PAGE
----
The album also features two covers as the first is a cover of the Beach Boys’ God Only Knows as it is one of the worst things Bowie had ever done as his baritone-heavy vocals doesn’t fit in with the song. The presentation with its mixture of string arrangements in the background as well as a bopping mid-tempo rhythm and a soft brass section is just very misguided. The other cover in Chuck Jackson’s I Keep Forgettin’ is a song that that is also indicative of 1980s production with its mixture of synthesizers, horns, and drum machines in a song that is rock n’ roll but in all of the wrong places as it includes those fucking awful marimbas.

From the 1995 reissue from Virgin Records come three bonus tracks of songs that appeared in different film soundtracks as two of them were from films that Bowie starred in such as Absolute Beginners and Labyrinth. In the former, the song’s title track is considered one of Bowie’s underrated singles as it this mid-tempo track filled with reflective and somber lyrics that play into the plight of the film as it features some of Bowie’s best vocal works as well as great piano flourishes by Rick Wakeman. The latter in the ballad As the World Falls Down is a song that features Bowie’s great vocals in this smooth, synthesizer-driven track with some bopping rhythms as it plays into a young woman’s plight into childhood and adulthood. The third bonus track is a song Bowie collaborated with jazz guitarist Pat Methany on the song This is Not America from the 1985 film The Falcon and the Snowman. A mixture of synth-pop and jazz fusion, the song play into the sense of terror and paranoia as it includes synthesizer flourishes from co-writer Lyle Mays as it’s one of Bowie’s finest gems.

Despite two of its singles and the bonus tracks in the 1995 reissue, Tonight is a terrible album from David Bowie. It’s a record that showcases someone being compromised and needing to make hits rather than make something that is worthwhile. It’s also an album that sounds very dated due to its production as it indicates why the 1980s was such a polarizing period in the world of popular music. In the end, Tonight is an album by David Bowie that pretty much fucking sucks.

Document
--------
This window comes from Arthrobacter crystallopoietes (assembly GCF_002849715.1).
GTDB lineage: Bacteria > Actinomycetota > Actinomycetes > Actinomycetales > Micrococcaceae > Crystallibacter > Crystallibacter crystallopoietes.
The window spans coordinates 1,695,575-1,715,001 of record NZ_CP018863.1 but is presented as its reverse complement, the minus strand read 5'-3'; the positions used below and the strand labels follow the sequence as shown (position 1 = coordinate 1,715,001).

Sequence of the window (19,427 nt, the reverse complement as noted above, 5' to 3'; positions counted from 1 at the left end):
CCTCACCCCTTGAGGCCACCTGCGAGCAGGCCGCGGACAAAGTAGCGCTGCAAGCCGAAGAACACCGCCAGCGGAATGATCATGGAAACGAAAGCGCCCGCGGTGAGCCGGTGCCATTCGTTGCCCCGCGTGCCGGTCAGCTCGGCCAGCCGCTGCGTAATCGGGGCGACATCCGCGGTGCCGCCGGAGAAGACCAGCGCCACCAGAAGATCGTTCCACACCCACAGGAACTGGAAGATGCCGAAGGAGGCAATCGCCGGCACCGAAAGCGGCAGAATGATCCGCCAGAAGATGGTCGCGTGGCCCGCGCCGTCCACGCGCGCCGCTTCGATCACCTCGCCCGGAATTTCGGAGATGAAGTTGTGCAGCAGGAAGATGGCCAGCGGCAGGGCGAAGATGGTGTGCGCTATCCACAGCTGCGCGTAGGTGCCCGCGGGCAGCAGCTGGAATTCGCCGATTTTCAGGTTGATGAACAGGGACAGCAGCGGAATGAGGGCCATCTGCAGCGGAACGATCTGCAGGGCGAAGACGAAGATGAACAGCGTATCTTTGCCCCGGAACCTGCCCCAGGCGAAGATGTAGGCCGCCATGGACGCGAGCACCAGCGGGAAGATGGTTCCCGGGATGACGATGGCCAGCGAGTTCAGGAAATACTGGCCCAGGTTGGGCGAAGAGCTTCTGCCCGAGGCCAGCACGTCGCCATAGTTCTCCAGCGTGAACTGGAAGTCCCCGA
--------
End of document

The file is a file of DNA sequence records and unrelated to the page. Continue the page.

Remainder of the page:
Studio Releases: David Bowie (1967 album) - David Bowie (1969 album) - The Man Who Sold the World - Hunky Dory - The Rise & Fall of Ziggy Stardust and the Spiders from Mars - Aladdin Sane - Pin Ups - Diamond Dogs - Young Americans - Station to Station - Low - "Heroes" - Lodger - Scary Monsters (and Super Creeps) - Let’s Dance - Never Let Me Down - Tin Machine - Tin Machine II - Black Tie White Noise - Outside - Earthling - ‘Hours…’ - Heathen - Reality - The Next Day - *

Live Releases: David Live - Stage - Ziggy Stardust & the Spiders from Mars - Tin Machine Live: Oy Vey, Baby - Bowie at the Beeb - (Live at Fashion Rocks (w/ Arcade Fire)) - (Live Santa Monica ‘72) - (Glass Spider Live) - (VH1 Storytellers) - (A Reality Tour)

Soundtracks: Christiane F. - Labyrinth - The Buddha of Suburbia

Miscellaneous: Peter and the Wolf - Baal - Sound + Vision - (Early On (1964-1966)) - (All Saints) - Toy - (Nothing Has Changed)

© thevoid99 2016

No comments:

Post a Comment